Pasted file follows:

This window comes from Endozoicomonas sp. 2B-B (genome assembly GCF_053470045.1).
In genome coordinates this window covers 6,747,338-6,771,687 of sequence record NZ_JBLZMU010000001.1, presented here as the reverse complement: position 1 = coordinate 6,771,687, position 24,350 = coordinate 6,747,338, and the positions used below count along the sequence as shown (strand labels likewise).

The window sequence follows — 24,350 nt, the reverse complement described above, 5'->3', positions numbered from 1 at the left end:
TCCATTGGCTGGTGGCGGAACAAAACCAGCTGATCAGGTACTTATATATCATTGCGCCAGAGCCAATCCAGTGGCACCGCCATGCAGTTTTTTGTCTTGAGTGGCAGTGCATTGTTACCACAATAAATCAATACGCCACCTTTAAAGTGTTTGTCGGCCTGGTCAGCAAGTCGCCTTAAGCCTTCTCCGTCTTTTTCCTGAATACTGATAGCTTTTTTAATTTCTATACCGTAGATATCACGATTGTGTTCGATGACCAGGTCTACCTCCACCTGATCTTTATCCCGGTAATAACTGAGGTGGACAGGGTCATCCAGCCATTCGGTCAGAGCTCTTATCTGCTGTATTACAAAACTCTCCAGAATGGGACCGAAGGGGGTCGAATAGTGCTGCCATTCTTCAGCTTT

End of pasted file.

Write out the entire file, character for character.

This window comes from Endozoicomonas sp. 2B-B (genome assembly GCF_053470045.1).
In genome coordinates this window covers 6,747,338-6,771,687 of sequence record NZ_JBLZMU010000001.1, presented here as the reverse complement: position 1 = coordinate 6,771,687, position 24,350 = coordinate 6,747,338, and the positions used below count along the sequence as shown (strand labels likewise).

The window sequence follows — 24,350 nt, the reverse complement described above, 5'->3', positions numbered from 1 at the left end:
TCCATTGGCTGGTGGCGGAACAAAACCAGCTGATCAGGTACTTATATATCATTGCGCCAGAGCCAATCCAGTGGCACCGCCATGCAGTTTTTTGTCTTGAGTGGCAGTGCATTGTTACCACAATAAATCAATACGCCACCTTTAAAGTGTTTGTCGGCCTGGTCAGCAAGTCGCCTTAAGCCTTCTCCGTCTTTTTCCTGAATACTGATAGCTTTTTTAATTTCTATACCGTAGATATCACGATTGTGTTCGATGACCAGGTCTACCTCCACCTGATCTTTATCCCGGTAATAACTGAGGTGGACAGGGTCATCCAGCCATTCGGTCAGAGCTCTTATCTGCTGTATTACAAAACTCTCCAGAATGGGACCGAAGGGGGTCGAATAGTGCTGCCATTCTTCAGCTTT